Cosm’s novel technology makes their pessaries patient-specific. San informed Formlabs that the current standard of care for pessaries includes over 20 different shapes and each shape has eight to 13 different sizes, meaning the patient has to go through a trial and error process with their doctor. This process can be taxing on both the patient and the care provider. “They go visit the clinic two or three times before they find the right fit. Some patients never find the right fit. And even if they start wearing a pessary, the dropout rate after six months is pretty high, and then those women may opt to go for surgery. So, we want to improve the experience around and outcomes of pessary treatment. And that's where Cosm hopes to provide value to this industry,” she said.
Cosm’s Introduction to 3D Printing
To execute their vision of patient-specific pessaries, Cosm turned to 3D printing. Initially, they wanted to directly 3D print with a silicone material, but after evaluation they learned that it was not possible with currently available materials. The company discovered Formlabs through a whitepaper focused on custom silicone ear molds, in which silicone is injected into a one-part cocoon mold. The Cosm team saw similarities in how the ear molds are customized and what they envisioned for their pessaries.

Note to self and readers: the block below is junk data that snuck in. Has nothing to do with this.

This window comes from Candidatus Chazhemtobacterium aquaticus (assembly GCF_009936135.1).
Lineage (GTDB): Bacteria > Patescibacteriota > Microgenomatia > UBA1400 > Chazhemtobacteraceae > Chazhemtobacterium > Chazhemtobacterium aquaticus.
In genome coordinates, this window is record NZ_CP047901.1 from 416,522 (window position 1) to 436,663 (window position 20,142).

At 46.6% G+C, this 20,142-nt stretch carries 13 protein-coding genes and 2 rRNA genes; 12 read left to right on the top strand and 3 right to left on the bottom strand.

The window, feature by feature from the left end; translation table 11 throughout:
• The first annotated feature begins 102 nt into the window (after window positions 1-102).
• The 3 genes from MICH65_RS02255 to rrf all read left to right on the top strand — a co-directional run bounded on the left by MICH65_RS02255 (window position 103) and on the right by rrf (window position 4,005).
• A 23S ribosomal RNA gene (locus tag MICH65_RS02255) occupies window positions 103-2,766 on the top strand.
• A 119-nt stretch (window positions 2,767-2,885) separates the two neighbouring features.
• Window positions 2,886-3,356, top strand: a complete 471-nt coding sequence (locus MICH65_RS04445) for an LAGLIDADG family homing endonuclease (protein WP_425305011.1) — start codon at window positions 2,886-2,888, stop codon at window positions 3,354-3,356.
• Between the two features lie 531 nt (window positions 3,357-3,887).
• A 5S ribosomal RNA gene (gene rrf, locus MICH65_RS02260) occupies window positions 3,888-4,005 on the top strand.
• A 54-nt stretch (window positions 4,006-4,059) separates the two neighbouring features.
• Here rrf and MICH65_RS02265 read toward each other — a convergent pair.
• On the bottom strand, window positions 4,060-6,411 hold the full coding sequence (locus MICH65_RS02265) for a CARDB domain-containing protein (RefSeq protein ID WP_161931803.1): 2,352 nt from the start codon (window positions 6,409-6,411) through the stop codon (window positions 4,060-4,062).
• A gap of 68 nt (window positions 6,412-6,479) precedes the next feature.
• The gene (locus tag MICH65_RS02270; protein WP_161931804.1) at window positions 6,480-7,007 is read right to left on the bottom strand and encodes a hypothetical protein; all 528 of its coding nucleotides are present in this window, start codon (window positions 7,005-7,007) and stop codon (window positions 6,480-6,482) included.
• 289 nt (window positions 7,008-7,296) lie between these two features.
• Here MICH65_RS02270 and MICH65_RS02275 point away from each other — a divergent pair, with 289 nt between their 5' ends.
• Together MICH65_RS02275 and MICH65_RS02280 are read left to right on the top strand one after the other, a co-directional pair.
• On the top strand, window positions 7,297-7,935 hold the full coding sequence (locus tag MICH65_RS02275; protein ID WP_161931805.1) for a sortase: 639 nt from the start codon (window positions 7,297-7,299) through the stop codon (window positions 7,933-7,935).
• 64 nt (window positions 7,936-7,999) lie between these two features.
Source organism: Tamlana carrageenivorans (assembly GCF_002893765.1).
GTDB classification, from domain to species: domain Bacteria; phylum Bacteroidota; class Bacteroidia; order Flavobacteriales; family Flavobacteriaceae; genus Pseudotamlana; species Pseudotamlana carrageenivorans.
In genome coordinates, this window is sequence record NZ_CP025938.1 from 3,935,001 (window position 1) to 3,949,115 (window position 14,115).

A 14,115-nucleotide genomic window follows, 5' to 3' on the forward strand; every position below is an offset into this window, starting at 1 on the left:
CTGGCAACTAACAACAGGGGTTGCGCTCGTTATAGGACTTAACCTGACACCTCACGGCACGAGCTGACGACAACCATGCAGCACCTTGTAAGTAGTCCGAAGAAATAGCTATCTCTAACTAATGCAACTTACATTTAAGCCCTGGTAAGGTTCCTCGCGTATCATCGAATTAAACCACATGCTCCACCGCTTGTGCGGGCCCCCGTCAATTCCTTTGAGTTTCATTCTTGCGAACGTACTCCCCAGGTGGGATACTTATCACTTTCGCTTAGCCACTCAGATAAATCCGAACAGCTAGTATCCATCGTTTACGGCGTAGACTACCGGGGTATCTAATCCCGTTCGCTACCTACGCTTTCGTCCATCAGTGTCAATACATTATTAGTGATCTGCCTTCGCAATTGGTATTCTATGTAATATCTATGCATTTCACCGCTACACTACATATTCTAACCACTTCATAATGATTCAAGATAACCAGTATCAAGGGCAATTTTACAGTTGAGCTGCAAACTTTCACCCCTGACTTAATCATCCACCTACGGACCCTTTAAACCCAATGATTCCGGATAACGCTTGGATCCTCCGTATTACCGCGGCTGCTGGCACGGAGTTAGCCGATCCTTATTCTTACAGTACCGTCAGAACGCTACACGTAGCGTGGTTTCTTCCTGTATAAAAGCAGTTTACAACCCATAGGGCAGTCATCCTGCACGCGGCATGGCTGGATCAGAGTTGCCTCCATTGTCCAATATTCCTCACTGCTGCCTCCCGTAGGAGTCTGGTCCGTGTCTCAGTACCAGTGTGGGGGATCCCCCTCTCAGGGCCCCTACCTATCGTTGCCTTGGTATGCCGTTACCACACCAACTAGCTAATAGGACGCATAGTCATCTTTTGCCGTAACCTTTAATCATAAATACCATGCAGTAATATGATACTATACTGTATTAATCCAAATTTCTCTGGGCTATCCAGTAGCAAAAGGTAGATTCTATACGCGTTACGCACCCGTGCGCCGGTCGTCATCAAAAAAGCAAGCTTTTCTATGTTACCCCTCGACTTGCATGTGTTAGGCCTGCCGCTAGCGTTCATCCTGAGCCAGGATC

Cosm started with the Form 2 3D printer, testing two different resins: Dental LT Clear Resin and Clear Resin. They later upgraded to the Form 3B 3D printer and BioMed Amber Resin.
“After scouring the world’s leading 3D printing companies, we knew that direct printing was currently not possible to the quality we needed for our production. From reading various Formlabs white papers, we tested the cocoon molding process, which is a full mold instead of a clamshell mold, which will have a parting line that we didn't want to have that kind of artifact in the device. So we are using the Formlabs printer to print the mold only, and we are injecting the biocompatible silicone as part of that process,” said San.
Embarking on silicone molding was a challenge initially, but the Form 3B made it easier to achieve. “Our process is challenging because each device will be patient-specific. So, it gives us the challenge of not being able to simply use the standard injection molding process that a mass-manufactured device would have,” said Cosm Mechanical Design Engineering Lead Robert Lancefield. “Using a Formlabs printer to print the molds is an effective way for us to be able to adjust parameters to each patient's anatomy. And that relates to another arm of our project, which focuses on the measurement. With our manufacturing process using Formlabs printers, we're able to print a new mold for each patient's specific case.”
In February 2021, Cosm received Health Canada Investigational Testing Authorization (ITA) approval to run a clinical study for their Gynethotics. With just one Form 3B, they are already able to print several molds within 20 hours. They print multiple molds a single print and let the printer run overnight. After testing is complete and Cosm commercializes its technology, the company anticipates adding Form 3Bs and Form 3BLs to increase throughput and meet demand.
Compared to the current 'gold-standard' to fit a pessary with subjective, manual finger measurements, Cosm starts with using novel ultrasound imaging technology. The scan is then converted to a 3D model using proprietary machine learning tools.